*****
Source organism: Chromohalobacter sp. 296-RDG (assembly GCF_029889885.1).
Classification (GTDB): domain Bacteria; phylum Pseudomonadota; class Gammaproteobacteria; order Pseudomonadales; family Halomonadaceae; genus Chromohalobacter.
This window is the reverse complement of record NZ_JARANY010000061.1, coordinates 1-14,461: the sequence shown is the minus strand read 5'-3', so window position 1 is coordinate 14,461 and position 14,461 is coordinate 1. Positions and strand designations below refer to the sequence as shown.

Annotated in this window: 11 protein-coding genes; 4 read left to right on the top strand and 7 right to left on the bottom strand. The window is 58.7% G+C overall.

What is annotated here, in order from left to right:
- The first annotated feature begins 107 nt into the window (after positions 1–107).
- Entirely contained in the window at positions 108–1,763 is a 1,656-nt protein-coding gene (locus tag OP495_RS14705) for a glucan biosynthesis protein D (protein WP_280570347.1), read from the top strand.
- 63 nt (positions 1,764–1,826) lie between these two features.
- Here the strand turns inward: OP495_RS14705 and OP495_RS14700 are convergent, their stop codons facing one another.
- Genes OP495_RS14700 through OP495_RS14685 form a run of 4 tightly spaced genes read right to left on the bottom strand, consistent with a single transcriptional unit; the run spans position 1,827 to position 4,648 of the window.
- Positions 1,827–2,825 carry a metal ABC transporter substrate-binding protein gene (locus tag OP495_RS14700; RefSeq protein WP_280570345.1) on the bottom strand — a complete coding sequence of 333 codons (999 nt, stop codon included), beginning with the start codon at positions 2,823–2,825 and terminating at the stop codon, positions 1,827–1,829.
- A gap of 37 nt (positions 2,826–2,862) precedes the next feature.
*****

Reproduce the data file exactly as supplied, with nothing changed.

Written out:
Source organism: Chromohalobacter sp. 296-RDG (assembly GCF_029889885.1).
Classification (GTDB): domain Bacteria; phylum Pseudomonadota; class Gammaproteobacteria; order Pseudomonadales; family Halomonadaceae; genus Chromohalobacter.
This window is the reverse complement of record NZ_JARANY010000061.1, coordinates 1-14,461: the sequence shown is the minus strand read 5'-3', so window position 1 is coordinate 14,461 and position 14,461 is coordinate 1. Positions and strand designations below refer to the sequence as shown.

Annotated in this window: 11 protein-coding genes; 4 read left to right on the top strand and 7 right to left on the bottom strand. The window is 58.7% G+C overall.

What is annotated here, in order from left to right:
- The first annotated feature begins 107 nt into the window (after positions 1–107).
- Entirely contained in the window at positions 108–1,763 is a 1,656-nt protein-coding gene (locus tag OP495_RS14705) for a glucan biosynthesis protein D (protein WP_280570347.1), read from the top strand.
- 63 nt (positions 1,764–1,826) lie between these two features.
- Here the strand turns inward: OP495_RS14705 and OP495_RS14700 are convergent, their stop codons facing one another.
- Genes OP495_RS14700 through OP495_RS14685 form a run of 4 tightly spaced genes read right to left on the bottom strand, consistent with a single transcriptional unit; the run spans position 1,827 to position 4,648 of the window.
- Positions 1,827–2,825 carry a metal ABC transporter substrate-binding protein gene (locus tag OP495_RS14700; RefSeq protein WP_280570345.1) on the bottom strand — a complete coding sequence of 333 codons (999 nt, stop codon included), beginning with the start codon at positions 2,823–2,825 and terminating at the stop codon, positions 1,827–1,829.
- A gap of 37 nt (positions 2,826–2,862) precedes the next feature.